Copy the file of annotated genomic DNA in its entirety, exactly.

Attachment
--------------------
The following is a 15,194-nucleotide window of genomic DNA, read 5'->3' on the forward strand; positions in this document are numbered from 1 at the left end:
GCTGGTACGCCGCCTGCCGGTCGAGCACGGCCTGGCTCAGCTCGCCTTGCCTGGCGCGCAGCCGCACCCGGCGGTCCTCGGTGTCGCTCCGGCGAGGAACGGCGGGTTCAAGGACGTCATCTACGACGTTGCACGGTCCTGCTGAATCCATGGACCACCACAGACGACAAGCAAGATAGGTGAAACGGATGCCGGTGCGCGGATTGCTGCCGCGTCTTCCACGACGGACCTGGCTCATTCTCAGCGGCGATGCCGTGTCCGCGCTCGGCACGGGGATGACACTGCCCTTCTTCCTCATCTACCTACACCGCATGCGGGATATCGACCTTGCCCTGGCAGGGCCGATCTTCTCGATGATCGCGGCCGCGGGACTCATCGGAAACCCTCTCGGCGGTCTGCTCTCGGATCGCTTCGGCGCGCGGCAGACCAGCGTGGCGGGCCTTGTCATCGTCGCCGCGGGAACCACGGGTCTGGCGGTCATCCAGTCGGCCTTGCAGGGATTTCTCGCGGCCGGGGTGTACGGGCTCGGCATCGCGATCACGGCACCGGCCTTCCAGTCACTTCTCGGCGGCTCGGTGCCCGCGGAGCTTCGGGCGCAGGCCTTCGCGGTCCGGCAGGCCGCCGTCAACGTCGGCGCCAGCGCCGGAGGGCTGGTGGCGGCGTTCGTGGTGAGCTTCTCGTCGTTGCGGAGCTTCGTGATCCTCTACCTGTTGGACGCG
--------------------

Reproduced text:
The following is a 15,194-nucleotide window of genomic DNA, read 5'->3' on the forward strand; positions in this document are numbered from 1 at the left end:
GCTGGTACGCCGCCTGCCGGTCGAGCACGGCCTGGCTCAGCTCGCCTTGCCTGGCGCGCAGCCGCACCCGGCGGTCCTCGGTGTCGCTCCGGCGAGGAACGGCGGGTTCAAGGACGTCATCTACGACGTTGCACGGTCCTGCTGAATCCATGGACCACCACAGACGACAAGCAAGATAGGTGAAACGGATGCCGGTGCGCGGATTGCTGCCGCGTCTTCCACGACGGACCTGGCTCATTCTCAGCGGCGATGCCGTGTCCGCGCTCGGCACGGGGATGACACTGCCCTTCTTCCTCATCTACCTACACCGCATGCGGGATATCGACCTTGCCCTGGCAGGGCCGATCTTCTCGATGATCGCGGCCGCGGGACTCATCGGAAACCCTCTCGGCGGTCTGCTCTCGGATCGCTTCGGCGCGCGGCAGACCAGCGTGGCGGGCCTTGTCATCGTCGCCGCGGGAACCACGGGTCTGGCGGTCATCCAGTCGGCCTTGCAGGGATTTCTCGCGGCCGGGGTGTACGGGCTCGGCATCGCGATCACGGCACCGGCCTTCCAGTCACTTCTCGGCGGCTCGGTGCCCGCGGAGCTTCGGGCGCAGGCCTTCGCGGTCCGGCAGGCCGCCGTCAACGTCGGCGCCAGCGCCGGAGGGCTGGTGGCGGCGTTCGTGGTGAGCTTCTCGTCGTTGCGGAGCTTCGTGATCCTCTACCTGTTGGACGCG